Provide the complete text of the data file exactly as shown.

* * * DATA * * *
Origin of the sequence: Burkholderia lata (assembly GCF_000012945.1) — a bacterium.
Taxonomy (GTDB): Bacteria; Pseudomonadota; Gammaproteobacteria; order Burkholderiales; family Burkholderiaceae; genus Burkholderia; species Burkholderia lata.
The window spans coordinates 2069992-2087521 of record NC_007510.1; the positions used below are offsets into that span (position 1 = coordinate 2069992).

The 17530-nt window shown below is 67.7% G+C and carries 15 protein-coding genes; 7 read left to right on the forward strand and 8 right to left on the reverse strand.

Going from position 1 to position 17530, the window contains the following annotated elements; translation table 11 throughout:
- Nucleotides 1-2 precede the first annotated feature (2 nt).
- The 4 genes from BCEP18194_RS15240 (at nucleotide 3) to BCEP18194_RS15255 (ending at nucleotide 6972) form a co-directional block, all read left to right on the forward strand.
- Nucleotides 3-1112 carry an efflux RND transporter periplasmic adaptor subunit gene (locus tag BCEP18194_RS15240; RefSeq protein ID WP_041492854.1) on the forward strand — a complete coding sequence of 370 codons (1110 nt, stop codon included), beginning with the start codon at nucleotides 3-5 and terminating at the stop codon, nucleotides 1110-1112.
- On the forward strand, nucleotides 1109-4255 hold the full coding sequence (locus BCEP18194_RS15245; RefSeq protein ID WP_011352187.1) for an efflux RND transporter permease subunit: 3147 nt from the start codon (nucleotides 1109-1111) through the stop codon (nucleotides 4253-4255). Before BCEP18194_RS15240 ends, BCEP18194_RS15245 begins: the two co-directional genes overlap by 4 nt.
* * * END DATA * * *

Origin of the sequence: Burkholderia lata (assembly GCF_000012945.1) — a bacterium.
Taxonomy (GTDB): Bacteria; Pseudomonadota; Gammaproteobacteria; order Burkholderiales; family Burkholderiaceae; genus Burkholderia; species Burkholderia lata.
The window spans coordinates 2069992-2087521 of record NC_007510.1; the positions used below are offsets into that span (position 1 = coordinate 2069992).

The 17530-nt window shown below is 67.7% G+C and carries 15 protein-coding genes; 7 read left to right on the forward strand and 8 right to left on the reverse strand.

Going from position 1 to position 17530, the window contains the following annotated elements; translation table 11 throughout:
- Nucleotides 1-2 precede the first annotated feature (2 nt).
- The 4 genes from BCEP18194_RS15240 (at nucleotide 3) to BCEP18194_RS15255 (ending at nucleotide 6972) form a co-directional block, all read left to right on the forward strand.
- Nucleotides 3-1112 carry an efflux RND transporter periplasmic adaptor subunit gene (locus tag BCEP18194_RS15240; RefSeq protein ID WP_041492854.1) on the forward strand — a complete coding sequence of 370 codons (1110 nt, stop codon included), beginning with the start codon at nucleotides 3-5 and terminating at the stop codon, nucleotides 1110-1112.
- On the forward strand, nucleotides 1109-4255 hold the full coding sequence (locus BCEP18194_RS15245; RefSeq protein ID WP_011352187.1) for an efflux RND transporter permease subunit: 3147 nt from the start codon (nucleotides 1109-1111) through the stop codon (nucleotides 4253-4255). Before BCEP18194_RS15240 ends, BCEP18194_RS15245 begins: the two co-directional genes overlap by 4 nt.